Jami Masjid, Agra

8 Reviews

Been here? Rate It!

hide
  • Interior of Jami Masjid, Feb 2009
    Interior of Jami Masjid, Feb 2009
    by MM212
  • Courtyard, fountain & portico, Feb 2009
    Courtyard, fountain & portico, Feb 2009
    by MM212
  • Dome, chhatris & minaret, Feb 2009
    Dome, chhatris & minaret, Feb 2009
    by MM212
  • diageva's Profile Photo

    Jami Masjid

    by diageva Updated Aug 21, 2004

    4.5 out of 5 starsHelpfulness

    Jami Masjid

    Jami Masjid Mosque is a very simple mosque of red sandstone with little white marble decoration and blue colour paint wall and ceilings. It’s a huge mosque in the center of Agra surrounded by a great bazaar. The mosque was completely empty of any tourist, only one man praying and the little children at the Madrasa (Koran school).
    It is an interesting building to visit despite of its simplicity; if you visit the mosque plan a time for walk around the bazaar.
    As we get there we took our shoes where the keeper was. He went with us to show us the mosque and explain us that the bad condition of the mosque was due the non help of government. It was really in bad conditions. Inside marble screen to separate the women side of the mosque. After he asked us for a donation for the mosque.

    The entrance was free. We gave him 100 R. donation (we were going to give him more but he told us that 50 R. per person was ok) 15 R for him and 4 R for the shoes.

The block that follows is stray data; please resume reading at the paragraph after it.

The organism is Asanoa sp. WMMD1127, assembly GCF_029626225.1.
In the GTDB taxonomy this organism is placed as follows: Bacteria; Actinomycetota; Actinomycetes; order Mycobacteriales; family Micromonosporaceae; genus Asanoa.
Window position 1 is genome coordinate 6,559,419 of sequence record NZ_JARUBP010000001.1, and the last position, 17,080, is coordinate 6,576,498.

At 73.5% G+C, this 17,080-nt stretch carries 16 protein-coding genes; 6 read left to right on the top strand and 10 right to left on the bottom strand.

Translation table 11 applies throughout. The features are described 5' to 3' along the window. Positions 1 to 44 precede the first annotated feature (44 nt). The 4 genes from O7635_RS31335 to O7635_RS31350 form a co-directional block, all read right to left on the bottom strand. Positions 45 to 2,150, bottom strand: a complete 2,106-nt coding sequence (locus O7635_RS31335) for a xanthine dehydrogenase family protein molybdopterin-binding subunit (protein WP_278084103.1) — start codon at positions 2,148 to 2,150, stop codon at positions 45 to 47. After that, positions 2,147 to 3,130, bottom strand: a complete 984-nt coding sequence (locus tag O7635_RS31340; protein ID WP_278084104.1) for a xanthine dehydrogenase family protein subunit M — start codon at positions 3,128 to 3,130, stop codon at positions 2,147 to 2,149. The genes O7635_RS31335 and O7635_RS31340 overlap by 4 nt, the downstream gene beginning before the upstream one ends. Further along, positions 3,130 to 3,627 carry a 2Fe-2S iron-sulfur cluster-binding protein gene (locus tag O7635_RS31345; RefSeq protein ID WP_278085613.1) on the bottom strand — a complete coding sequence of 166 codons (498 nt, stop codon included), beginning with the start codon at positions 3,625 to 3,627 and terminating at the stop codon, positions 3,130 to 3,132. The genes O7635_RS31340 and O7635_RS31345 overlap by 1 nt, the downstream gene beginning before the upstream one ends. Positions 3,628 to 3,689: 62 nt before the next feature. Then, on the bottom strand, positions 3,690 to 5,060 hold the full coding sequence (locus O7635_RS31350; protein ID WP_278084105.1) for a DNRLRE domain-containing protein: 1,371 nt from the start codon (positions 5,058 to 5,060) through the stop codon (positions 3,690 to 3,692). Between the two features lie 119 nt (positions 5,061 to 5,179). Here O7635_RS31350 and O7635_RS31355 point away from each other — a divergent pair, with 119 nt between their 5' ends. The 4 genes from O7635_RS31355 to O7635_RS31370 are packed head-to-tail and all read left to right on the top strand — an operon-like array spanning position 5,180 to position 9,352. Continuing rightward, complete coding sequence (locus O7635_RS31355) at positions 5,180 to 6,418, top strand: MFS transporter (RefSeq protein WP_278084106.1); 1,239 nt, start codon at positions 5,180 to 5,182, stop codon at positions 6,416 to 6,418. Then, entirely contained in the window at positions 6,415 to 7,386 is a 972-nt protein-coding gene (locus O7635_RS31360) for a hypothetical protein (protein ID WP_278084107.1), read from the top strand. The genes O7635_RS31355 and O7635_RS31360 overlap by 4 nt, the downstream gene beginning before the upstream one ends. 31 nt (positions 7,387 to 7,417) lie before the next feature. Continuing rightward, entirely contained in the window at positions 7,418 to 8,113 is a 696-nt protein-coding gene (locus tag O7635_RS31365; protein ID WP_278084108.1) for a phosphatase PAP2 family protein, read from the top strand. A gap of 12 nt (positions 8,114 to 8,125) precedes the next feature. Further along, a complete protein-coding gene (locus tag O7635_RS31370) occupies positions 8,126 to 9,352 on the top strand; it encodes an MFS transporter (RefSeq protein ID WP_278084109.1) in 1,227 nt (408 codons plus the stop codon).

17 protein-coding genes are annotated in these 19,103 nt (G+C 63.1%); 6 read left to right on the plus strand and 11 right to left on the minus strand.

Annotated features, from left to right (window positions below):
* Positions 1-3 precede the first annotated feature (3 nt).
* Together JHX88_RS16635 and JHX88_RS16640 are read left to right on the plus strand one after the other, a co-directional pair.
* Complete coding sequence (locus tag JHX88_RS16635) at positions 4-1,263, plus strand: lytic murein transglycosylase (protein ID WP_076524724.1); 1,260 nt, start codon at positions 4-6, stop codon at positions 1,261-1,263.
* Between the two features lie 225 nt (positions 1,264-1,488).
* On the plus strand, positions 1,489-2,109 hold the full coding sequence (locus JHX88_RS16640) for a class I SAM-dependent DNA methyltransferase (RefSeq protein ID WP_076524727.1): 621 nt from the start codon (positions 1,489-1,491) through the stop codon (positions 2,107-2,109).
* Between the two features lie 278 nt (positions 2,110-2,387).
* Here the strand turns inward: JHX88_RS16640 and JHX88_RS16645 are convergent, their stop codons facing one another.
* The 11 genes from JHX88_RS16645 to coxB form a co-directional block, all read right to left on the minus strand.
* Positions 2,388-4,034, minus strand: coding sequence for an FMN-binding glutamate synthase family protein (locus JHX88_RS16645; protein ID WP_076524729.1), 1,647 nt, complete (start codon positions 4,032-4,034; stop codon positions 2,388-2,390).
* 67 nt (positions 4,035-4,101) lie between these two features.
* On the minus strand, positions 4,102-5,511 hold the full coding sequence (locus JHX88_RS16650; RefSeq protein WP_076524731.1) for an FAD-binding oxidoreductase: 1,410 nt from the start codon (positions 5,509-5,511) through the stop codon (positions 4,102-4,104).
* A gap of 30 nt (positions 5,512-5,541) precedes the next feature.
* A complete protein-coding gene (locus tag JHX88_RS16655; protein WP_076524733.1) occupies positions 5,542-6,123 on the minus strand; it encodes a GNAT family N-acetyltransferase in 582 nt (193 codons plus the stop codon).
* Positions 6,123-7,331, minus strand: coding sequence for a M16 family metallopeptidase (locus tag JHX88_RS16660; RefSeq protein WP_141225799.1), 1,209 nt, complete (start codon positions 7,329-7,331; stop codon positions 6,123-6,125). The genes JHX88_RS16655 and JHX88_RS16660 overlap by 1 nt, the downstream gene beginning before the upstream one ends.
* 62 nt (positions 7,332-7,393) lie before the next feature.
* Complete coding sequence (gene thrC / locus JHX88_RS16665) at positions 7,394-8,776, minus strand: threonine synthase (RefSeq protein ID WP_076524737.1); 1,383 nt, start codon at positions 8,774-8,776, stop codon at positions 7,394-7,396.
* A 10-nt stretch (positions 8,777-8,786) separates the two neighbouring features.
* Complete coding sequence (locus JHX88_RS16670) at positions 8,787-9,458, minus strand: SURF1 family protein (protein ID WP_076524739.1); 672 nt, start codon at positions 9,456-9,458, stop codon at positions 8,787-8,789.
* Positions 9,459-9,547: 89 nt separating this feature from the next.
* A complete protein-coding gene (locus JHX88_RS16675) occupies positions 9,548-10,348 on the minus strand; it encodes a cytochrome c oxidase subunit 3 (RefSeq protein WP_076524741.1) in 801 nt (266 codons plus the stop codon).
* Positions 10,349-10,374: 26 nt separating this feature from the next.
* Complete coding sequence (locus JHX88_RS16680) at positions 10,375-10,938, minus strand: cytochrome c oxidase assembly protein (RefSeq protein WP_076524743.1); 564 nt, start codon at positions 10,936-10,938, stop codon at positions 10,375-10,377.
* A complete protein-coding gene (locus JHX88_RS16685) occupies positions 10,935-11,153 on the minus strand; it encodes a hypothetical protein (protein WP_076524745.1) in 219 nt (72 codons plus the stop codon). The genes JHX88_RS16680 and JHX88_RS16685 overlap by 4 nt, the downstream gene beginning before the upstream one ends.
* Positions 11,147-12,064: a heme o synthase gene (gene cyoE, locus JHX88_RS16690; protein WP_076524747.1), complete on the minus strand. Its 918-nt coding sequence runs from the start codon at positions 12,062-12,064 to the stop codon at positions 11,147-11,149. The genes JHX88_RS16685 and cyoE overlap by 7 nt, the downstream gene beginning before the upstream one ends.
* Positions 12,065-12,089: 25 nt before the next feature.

Was this review helpful?

  • zumodemango's Profile Photo

    JAMI MASJID

    by zumodemango Updated Oct 28, 2004

    4.5 out of 5 starsHelpfulness

    Jami Masjid

    The mosque, situated close to Agra Fort, it's very impressing, in spite of the bad contiditions(the donations allow to mantein the mosque).
    We could stay there for a time and see all the details and a man explained many things about the mosque.
    There are five doors shaped like an arch, and it has 3 big domes.

    Was this review helpful?

  • RAJASTHANBYCAR's Profile Photo

    Jama Masjid Agra

    by RAJASTHANBYCAR Updated Aug 24, 2008

    3.5 out of 5 starsHelpfulness

    Water Tank in the centre of Jama Masjid
    2 more images

    It is situated in front of Agra Fort Railway station.It was built by Emperor Shah Jahan as per his dear daughter Jahan Ars Begum,s wish, at the cost of Rs 5 lakhs and took a period of 5 years in construction and was completed in 1649 A.D.It is based on platfrom of 11 feet high.It has got three gates and three compartments, each surmounted by a dome built of white and red sand stone in a Zigzag style.In the courtyard of the Mosque, there is tank in its centre for the abultions of the 'Namazees' or the worshipers.The mosque has fine archways in its front.There are some rooms on both the sides having curtains, eant for the Royal Ladies.

    Related to:
    • Religious Travel
    • Historical Travel
    • Architecture

    Was this review helpful?

  • josephescu's Profile Photo

    the mosque